Trevor Christ

Trevor Christ, PharmD BCOP
Clinical Pharmacy Specialist in Adult Hematology/Oncology
UChicago Medicine
Chicago, IL

The 2017 annual meeting of the American Society of Clinical Oncology (ASCO) was held at McCormick Place in downtown Chicago, IL, June 2–6. The largest global meeting in oncology practice, this year’s meeting boasted 39,400 attendees.1 Physicians, researchers, business representatives, nurses, and pharmacists gathered from all over the world to hear the latest updates in oncology practice.

The conference’s opening session began with an address from ASCO president Daniel Hayes. This was followed by award acceptance presentations from Carl June, MD, who received the David A. Karnofsky Memorial Award for his work with chimeric antigen receptor T-cells (CAR-T) in the treatment of acute lymphocytic leukemia, and Olufunmilayo Olopade, MD FACP, who received the Humanitarian Award for her work in global health disparities, equity, and cancer prevention. Siddhartha Mukherjee, guest speaker and Pulitzer Prize–winning author of The Emperor of All Maladies, gave an address touching on the past, present, and future of cancer care while highlighting the personalization of treatment and prevention of disease.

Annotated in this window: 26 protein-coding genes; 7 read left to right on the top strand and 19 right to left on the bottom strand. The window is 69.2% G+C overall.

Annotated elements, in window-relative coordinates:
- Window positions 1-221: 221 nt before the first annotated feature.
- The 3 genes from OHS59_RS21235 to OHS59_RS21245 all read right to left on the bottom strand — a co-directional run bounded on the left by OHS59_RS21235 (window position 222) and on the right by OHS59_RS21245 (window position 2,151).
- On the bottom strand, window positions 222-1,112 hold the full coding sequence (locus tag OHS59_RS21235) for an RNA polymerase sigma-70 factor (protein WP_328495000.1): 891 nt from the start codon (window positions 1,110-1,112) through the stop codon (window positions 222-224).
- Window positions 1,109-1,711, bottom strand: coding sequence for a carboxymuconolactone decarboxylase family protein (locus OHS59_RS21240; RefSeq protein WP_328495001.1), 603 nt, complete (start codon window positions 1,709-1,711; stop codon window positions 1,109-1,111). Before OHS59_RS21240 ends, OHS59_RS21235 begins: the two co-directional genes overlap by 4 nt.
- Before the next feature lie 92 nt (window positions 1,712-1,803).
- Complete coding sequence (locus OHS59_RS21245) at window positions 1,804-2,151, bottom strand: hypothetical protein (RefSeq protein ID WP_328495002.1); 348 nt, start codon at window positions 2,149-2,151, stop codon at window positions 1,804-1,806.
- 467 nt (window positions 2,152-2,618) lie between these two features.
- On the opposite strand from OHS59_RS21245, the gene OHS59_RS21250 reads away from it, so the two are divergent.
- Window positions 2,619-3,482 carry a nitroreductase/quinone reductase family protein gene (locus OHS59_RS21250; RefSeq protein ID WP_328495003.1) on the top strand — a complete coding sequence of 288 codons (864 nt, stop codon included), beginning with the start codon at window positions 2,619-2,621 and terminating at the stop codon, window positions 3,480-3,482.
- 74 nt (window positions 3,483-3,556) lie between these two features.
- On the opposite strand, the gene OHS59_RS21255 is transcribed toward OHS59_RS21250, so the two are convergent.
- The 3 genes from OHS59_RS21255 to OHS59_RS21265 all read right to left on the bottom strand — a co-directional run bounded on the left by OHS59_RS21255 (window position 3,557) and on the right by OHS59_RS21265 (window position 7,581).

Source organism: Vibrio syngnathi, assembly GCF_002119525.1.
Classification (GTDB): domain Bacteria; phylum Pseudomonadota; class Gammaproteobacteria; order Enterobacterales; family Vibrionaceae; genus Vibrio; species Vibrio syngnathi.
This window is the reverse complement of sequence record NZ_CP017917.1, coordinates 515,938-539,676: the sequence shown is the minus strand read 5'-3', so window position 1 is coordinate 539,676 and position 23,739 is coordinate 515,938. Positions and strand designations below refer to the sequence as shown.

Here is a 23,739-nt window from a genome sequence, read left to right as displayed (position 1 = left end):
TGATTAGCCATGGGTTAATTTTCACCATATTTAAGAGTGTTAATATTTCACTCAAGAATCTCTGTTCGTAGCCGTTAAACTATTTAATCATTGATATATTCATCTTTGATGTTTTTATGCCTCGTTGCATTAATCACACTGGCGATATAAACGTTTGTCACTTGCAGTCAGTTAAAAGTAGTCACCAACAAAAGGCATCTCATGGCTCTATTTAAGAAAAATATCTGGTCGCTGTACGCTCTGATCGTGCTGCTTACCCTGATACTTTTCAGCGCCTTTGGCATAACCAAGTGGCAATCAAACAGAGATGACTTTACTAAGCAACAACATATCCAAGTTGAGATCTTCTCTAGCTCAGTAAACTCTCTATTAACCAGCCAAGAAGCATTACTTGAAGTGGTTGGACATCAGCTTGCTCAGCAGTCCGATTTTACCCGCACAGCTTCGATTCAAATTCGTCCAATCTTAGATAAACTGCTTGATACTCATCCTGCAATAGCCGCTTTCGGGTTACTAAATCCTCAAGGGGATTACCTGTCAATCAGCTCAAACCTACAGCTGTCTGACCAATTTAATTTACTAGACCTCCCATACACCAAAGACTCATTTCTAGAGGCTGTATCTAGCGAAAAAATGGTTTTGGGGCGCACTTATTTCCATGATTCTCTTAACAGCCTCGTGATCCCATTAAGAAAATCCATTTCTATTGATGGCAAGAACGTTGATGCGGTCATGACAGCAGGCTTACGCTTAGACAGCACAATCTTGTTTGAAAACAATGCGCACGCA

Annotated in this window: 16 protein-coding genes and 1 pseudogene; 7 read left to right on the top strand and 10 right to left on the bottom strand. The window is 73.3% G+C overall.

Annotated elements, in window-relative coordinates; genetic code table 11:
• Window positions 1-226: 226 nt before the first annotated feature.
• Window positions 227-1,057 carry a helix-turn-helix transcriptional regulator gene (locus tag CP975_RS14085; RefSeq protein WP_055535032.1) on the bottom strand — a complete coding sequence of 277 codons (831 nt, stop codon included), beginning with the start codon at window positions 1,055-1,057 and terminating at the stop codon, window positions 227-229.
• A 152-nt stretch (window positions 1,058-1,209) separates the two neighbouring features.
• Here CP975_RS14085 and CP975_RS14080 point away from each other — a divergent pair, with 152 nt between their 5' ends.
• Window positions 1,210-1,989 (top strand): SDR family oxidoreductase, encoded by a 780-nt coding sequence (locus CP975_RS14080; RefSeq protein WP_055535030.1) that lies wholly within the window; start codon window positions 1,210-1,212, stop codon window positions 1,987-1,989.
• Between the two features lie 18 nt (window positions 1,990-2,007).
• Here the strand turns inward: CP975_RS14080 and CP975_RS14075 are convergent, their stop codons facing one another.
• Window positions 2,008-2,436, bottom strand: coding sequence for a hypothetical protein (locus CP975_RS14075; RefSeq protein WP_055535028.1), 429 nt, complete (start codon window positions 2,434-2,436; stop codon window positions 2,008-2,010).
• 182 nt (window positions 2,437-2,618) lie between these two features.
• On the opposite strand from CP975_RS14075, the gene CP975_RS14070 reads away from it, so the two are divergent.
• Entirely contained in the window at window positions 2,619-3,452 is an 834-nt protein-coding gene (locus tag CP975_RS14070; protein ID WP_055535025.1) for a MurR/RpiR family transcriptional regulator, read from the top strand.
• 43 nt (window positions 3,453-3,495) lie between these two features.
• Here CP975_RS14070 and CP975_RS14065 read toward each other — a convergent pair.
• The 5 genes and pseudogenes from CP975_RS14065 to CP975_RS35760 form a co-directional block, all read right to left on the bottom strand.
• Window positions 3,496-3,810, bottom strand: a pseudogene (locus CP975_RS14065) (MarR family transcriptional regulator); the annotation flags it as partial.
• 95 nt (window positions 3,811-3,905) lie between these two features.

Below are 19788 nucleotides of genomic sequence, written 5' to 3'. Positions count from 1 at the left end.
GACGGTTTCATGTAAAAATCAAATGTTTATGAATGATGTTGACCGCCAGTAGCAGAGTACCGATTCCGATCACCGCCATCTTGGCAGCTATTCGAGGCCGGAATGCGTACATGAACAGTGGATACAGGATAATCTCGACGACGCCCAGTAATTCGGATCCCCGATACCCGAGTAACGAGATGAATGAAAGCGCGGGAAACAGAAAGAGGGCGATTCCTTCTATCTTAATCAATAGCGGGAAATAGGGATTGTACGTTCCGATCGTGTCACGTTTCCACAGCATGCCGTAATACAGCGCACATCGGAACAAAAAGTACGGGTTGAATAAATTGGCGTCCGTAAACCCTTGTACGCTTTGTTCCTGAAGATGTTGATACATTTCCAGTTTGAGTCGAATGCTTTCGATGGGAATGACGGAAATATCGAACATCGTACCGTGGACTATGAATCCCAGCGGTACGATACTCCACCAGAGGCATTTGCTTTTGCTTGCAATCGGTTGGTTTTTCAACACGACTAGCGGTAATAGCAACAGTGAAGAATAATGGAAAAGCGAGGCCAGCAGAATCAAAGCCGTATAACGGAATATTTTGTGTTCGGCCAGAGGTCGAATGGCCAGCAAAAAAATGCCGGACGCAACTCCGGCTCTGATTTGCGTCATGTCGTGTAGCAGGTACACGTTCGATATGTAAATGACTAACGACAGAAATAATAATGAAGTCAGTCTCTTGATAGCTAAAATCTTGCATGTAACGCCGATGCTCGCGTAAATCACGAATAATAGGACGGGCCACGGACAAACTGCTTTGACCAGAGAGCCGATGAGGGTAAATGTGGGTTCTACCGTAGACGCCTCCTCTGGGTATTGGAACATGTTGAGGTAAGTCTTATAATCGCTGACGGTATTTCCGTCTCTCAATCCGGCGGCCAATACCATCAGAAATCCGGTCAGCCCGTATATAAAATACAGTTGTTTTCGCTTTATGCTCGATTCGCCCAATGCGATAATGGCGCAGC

The opening session sets the tone for a conference, but the plenary sessions contain presentations on much of the most influential research.2,3 Among the highlights were these:

  • International Duration Evaluation of Adjuvant Chemotherapy (IDEA) trial presented by Qian Shi4—This trial was a pooled analysis of 6 prospective, randomized, clinical trials that showed noninferiority of 3 versus 6 months of adjuvant chemotherapy for stage 3 colon cancer. Noninferiority was met for 3 versus 6 months of the XELOX-treated arms but was not met in the FOLFOX arms. Certain stages (T1-3, N1) showed noninferiority across both the XELOX and FOLFOX arms.
  • An evaluation by Ethan Basch, MD MSc, of the use of a Web-based 12-symptom report on tablet computers given by patients with metastatic solid tumors who received chemotherapy as compared to standard practice5—The survey included assessment of common symptoms such as pain, shortness of breath, loss of appetite, fatigue, nausea, and hot flashes on a 5-point scale. This intervention resulted in a more than 5-month increase in overall survival (31.2 months vs. 26.0 months)—even after correcting for confounders via multivariate analysis—in 766 patients with gynecologic, genitourinary, breast, and lung cancer.
  • A presentation by Karim Fizazi on the upfront use of abiraterone (1,000 mg daily) plus prednisone (5 mg daily) in addition to androgen deprivation compared to placebo, prednisone, and androgen deprivation in newly diagnosed high-risk, castration-sensitive, metastatic prostate cancer patients in the LATITUDE study6—The major coprimary end points of overall survival (not reached vs. 34.7 months) and radiographic progression-free survival (33 months vs. 14.8 months) favored the addition of abiraterone to antiandrogen therapy at the risk of increased incidence of hypertension, hypokalemia, and transaminitis.